Arrest made in L.A. 'Grim Sleeper' serial killings

Thursday, July 8, 2010
FILE - This undated sketch provided Nov. 24, 2009 by the Los Angeles Police Department, shows a suspect who is believed to have killed at least 11 people since 1985. Police arrested a man, Lonnie Franklin Jr., in the city's "Grim Sleeper" serial killings Wednesday July 7, 2010 after decades of frustrated investigations into at least 11 slayings dating back 25 years. (AP Photo/Los Angeles Police Department, File)

LOS ANGELES -- A former police mechanic suspected of killing 10 people and stumping detectives for more than two decades was finally arrested Wednesday after police used DNA from his son to track him down.

Lonnie Franklin Jr., 57, was charged with 10 counts of murder, one count of attempted murder and special circumstance allegations of multiple murders that could make him eligible for the death penalty if convicted, District Attorney Steve Cooley said.

"Today is a good day," Donnell Alexander, the brother of victim Monique Alexander, said as he watched police activity outside the South Los Angeles house where the arrest was made earlier in the day.

Detectives have spent years probing slayings between 1985 and 2007 in which the killer targeted young black women and one man. The attacker was dubbed the "Grim Sleeper" because he apparently took a 14-year hiatus from his crimes.

Dozens of police officials closed off a block around the 81st Street house where the arrest was made.

Barbara Huggins speaks to media about her neighbor, Lonnie Franklin Jr., who was charged in the "Grim Sleeper" murders Wednesday in Los Angeles, after decades of frustrated investigations into at least 11 slayings dating back 25 years. (NICK UT ~ Associated Press)

'Friendly and quiet'

Neighbors described Franklin as friendly and quiet. They said he was often seen working on cars in his front yard and would sometimes stop to chat with passers-by.

Neighbor Brenda Locker, a city transportation department employee, said Franklin used to work for the city as a mechanic at the 77th Street police station and had retired.

Alexander joined a crowd at the end of the block where the distinctive green house is located. A mobile command post was parked out front, and a line of police tents sheltered tables in the front yard.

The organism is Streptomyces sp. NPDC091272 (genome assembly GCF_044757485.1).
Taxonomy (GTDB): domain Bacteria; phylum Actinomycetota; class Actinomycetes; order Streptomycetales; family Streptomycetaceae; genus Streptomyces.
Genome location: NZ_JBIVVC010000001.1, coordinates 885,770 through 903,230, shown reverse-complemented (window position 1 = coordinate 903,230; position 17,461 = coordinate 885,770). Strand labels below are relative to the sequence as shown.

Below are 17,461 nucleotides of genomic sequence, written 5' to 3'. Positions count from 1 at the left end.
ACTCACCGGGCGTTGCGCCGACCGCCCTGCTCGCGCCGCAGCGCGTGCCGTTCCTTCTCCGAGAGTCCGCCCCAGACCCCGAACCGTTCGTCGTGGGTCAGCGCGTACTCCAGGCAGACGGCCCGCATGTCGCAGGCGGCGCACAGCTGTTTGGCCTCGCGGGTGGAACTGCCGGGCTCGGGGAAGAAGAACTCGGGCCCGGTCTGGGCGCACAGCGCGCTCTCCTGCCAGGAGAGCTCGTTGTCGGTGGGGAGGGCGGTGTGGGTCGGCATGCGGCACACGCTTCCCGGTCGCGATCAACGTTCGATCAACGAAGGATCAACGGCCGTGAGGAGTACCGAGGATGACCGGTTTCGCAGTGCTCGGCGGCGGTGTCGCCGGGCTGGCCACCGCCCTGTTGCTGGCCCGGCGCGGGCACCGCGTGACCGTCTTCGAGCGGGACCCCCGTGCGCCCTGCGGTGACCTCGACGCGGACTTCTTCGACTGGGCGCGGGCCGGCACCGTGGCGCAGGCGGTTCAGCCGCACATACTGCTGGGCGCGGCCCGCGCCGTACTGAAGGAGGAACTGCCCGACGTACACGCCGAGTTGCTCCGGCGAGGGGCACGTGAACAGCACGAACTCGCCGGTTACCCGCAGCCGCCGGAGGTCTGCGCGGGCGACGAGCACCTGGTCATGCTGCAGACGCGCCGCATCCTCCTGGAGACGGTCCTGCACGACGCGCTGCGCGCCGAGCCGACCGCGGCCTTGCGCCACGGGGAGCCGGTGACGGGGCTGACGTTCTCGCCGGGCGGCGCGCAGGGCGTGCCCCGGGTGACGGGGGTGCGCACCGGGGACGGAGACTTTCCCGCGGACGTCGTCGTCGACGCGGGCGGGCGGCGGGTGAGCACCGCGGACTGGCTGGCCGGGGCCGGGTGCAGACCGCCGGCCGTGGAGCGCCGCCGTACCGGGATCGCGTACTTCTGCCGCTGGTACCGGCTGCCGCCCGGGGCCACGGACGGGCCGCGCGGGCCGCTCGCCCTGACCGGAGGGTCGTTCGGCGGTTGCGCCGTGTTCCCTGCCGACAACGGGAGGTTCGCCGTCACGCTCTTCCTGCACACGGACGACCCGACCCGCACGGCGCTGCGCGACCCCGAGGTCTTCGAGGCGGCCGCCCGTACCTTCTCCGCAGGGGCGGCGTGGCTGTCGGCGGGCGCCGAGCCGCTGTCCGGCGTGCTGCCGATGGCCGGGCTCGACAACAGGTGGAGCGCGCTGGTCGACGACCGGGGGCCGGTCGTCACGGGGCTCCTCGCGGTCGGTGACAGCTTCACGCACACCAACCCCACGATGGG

Alexander said he always kept faith there would be an arrest.

"You don't think about it every day, but every birthday, every holiday, every Christmas," he said. "It's not closure, but it helps."

Neighbors found it hard to believe.

"He's a very good guy. I don't believe it," nearby resident Andre Wynn said.

The "Grim Sleeper" case has dogged police even though they had the killer's DNA, a description from a survivor and had offered a $500,000 reward.

DNA from family

Cooley said investigators used a tool known as familial searching that allows them to look for close DNA matches through relatives. Critics have said the approach violates the privacy of family members and can place them under lifetime surveillance.

Cooley believes the "Grim Sleeper" case was the first time the method has been used successfully in California.

Franklin was expected to be arraigned today.

The victims were shot, strangled or both, usually after some kind of sexual contact. Ten victims were women, and several were prostitutes.

Police have said it's possible the male victim, Thomas Steele, who was shot in 1987, was a friend of another victim or discovered the killer's identity.

All the bodies were found outdoors, often in alleys a few miles south of downtown Los Angeles.

The initial killings occurred during a time of extreme violence in parts of Los Angeles, when many young women were falling prey to crack cocaine and other drug addictions. As many as 30 detectives investigated the slayings in the 1980s but exhausted leads within a few years.

A special squad of detectives was assembled after the most recent known "Grim Sleeper" killing, the June 2007 shooting of Janecia Peters, 25, whose body was found in a trash bin.

The detectives have been focusing on the January 1987 slaying of Barbara Ware, a 23-year-old with a history of prostitution who was found shot in a South Los Angeles alley.

A man called police to report seeing her body being dumped from a blue-and-white van. Within an hour police had used the license plates to locate the van at its registered address at a church. The van's engine was still warm and there were several congregants in the church, but none seemed to know anything. The trail stopped there.

In 2009, police released a recording of the emergency telephone call in hopes someone would know the voice of the man.

"I'd like to report a murder -- a dead body or something," the caller said. "He threw her out ... the only thing you can see out is her feet."

The caller then declined to identify himself, saying, "I know too many people." He then hung up.

The one suspect description came from a woman who was sexually assaulted then shot and survived. She said a man with chiseled features and a black polo shirt who was driving an orange Ford Pinto offered her a ride to her sister's house.

She said they exchanged banter and shortly after getting into the car, she was attacked and pushed from the car.

Keisha Smith was among the crowd kept away from the 81st Street investigation scene by police tape. She said Franklin was well known as a mechanic in the neighborhood and had often helped find parts for her truck.

"It makes me feel scared," she said. "I have three little kids and he was that close to my kids."

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